This was a fundraising quilt made by the Big Canoe Lutheran Church women.

    Members of the congregation paid five or ten cents to have their name included in the quilt, then it was raffled off.

    This quilt was made in the early 1930′s in Decorah.

    It was a fundraiser for the hospital auxiliary there.

    I love the green-on-white and white-on-green combination and the circle quilting at the corners of the blocks.

    This quilt was made by the Highland Lutheran Church Ladies Aid Society.

    It was purchased by Pastor Holie, who served the church from 1897 to 1915 .

    It was used for years on his daughter, Olga’s, bed.

    When Olga passed away, her daughter had it draped on her coffin to represent the community in which she was raised.

    This Wagon Wheel signature quilt was made by the Baldwin Lutheran Church’s Ladies Aid Society.

    It was a gift to the pastor.

    This quilt was quilted by twelve year old Ellen Knudson in 1865.  It had been pieced by her mother and grandmother.

    This Ocean Waves quilt was made by Nellie Long in 1878.

    Ingeborg Hanson made this quilt in 1870 for a Ladies Aid raffle.  Her sister-in-law, Anna, held the winning ticket.  The funds were used to help build the Cedar Valley Lutheran Church.  Many congregations had Ladies Aid Societies before they had church buildings.  Through quilts and other efforts, women made significant contributions to church budgets.  The stems and leaves on this quilt would have been green when it was made, but green was a fugitive dye and has faded to a light tan.

    Mathea Norde started this quilt while she waited for John Wrolstad to return from the Civil War.  John served with the 15th Wisconsin Volunteer Regiment, also known as the Scandinavian Regiment.  After the war, he and Mathea married and had twelve children.

    I was surprised by the large amount of yellow used in this quilt.

    This log cabin quilt was made by Mary Haugen in the late nineteenth century.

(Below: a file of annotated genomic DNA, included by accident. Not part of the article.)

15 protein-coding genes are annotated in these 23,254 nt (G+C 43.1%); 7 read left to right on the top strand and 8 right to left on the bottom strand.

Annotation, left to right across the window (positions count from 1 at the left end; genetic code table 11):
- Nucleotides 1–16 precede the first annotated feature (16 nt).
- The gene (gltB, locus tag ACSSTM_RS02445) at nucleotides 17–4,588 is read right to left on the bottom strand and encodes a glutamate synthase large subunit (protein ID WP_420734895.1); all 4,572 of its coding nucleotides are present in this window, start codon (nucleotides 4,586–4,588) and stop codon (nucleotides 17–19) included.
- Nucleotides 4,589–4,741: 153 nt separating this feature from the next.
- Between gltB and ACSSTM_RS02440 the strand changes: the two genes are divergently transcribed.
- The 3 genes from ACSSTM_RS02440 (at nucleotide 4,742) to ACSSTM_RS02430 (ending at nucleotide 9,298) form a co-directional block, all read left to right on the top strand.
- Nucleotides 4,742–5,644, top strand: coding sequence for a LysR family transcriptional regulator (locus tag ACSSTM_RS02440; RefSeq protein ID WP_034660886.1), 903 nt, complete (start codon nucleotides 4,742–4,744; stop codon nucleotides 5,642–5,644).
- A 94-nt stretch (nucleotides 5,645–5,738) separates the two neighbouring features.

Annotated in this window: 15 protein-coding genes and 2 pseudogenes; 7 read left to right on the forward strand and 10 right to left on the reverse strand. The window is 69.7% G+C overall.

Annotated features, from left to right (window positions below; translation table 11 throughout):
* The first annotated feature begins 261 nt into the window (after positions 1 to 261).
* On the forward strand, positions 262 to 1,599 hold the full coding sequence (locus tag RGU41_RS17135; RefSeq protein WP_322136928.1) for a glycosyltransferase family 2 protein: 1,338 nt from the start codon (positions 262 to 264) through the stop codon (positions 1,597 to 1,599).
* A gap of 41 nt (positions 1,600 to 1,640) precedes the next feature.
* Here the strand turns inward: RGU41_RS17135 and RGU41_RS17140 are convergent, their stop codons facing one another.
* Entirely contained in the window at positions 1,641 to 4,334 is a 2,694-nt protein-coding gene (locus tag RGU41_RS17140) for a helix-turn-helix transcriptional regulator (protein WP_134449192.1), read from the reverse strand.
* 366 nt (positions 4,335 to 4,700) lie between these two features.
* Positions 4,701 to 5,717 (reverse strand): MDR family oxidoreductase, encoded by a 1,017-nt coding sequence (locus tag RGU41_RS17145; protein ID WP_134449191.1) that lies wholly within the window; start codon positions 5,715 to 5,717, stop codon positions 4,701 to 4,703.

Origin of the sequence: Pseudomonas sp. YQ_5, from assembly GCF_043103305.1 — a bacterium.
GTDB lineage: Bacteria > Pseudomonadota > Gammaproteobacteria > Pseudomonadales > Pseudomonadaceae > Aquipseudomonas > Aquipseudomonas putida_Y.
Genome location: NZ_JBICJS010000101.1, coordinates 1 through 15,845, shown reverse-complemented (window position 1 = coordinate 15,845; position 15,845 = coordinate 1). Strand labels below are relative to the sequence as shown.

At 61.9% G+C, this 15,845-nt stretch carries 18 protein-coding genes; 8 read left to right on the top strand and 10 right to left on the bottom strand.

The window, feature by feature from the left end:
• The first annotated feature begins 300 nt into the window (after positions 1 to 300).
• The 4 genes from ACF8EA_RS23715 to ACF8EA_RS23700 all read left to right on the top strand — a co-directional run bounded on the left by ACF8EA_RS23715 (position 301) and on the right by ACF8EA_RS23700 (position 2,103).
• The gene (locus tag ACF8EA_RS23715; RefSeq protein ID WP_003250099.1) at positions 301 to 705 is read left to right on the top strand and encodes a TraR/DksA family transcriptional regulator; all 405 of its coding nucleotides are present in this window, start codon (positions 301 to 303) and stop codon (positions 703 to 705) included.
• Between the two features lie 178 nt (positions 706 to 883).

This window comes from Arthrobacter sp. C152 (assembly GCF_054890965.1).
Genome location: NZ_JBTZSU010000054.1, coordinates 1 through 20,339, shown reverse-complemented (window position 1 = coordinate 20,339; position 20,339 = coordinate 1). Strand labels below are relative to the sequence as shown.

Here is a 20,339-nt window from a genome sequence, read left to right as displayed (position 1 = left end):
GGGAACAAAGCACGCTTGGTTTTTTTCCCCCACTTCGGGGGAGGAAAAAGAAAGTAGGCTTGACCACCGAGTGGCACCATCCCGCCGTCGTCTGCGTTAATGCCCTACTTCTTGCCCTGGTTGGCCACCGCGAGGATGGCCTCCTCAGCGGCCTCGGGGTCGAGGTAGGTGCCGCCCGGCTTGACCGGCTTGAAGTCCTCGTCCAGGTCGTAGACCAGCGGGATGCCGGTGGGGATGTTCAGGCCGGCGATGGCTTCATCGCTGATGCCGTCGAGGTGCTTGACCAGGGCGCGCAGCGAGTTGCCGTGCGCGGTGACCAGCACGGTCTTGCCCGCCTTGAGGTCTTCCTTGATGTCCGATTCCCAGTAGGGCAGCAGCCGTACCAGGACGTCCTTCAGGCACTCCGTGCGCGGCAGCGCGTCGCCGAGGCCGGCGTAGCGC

It won first place in the Minnesota State Fair.

    Clara Rikansrud made this quilt in 1922.

    It was a graduation present for her son, Aurthur.

    This quilt honors the twenty pioneer women members of the Highland Lutheran Church.

    Margurite Paulsrud and Olaf Rossing married on June 20, 1929.  One week later, Olaf was ordained as a Lutheran minister and the couple moved to Bagley, Minnesota, to serve their first parish.  Before they left, Marguirte’s mother and aunt presented her with this crazy quilt dressing gown.  They thought she needed something  warm for Minnesota and something nice as a pastor’s wife.  In 1937 they presented her with the matching lap robe.

    This crazy quilt dressing gown was made by Helena Rossing around 1900.  It is embroidered with Bible verses in both English and Norwegian.

    This quilt, whose blocks represent the Norwegian flag, might have been made in 1914 when Norway gained its independence.

    A modern Norwegian flag quilt being raffled to benefit the museum.

    The next three modern quilts were made to represent Rosemaling, the Norwegian decorative painting style usually seen on wooden items.

  • 12Jun
    Categories: Everything! Comments: 3

    I loved the Vesterheim Museum in Decorah.  It celebrates the Norwegian/American heritage of the area.  Imagine packing up everything you own in one of these trunks and heading off for parts unknown.

    I just adore the decorative painting on the trunks.

    Even functional joinery like this takes on an artistic flair.

    I’m always amazed that no matter how stark people’s surroundings may have been, they still took the effort to make things beautiful.

    A bed with graceful curlicues doesn’t sleep any better than a plain bed.

    Even a stool made from a stump gets decorated.

    And a functional corner cabinet just becomes another place to showcase beauty.

    I think our desire to beautify our surroundings is what separates humans from animals.

    I love these butter molds, so intricately carved.

    Handles that look like horses.

    More horse handles, these on mangle boards.  They were often made by a young man as a betrothal gift.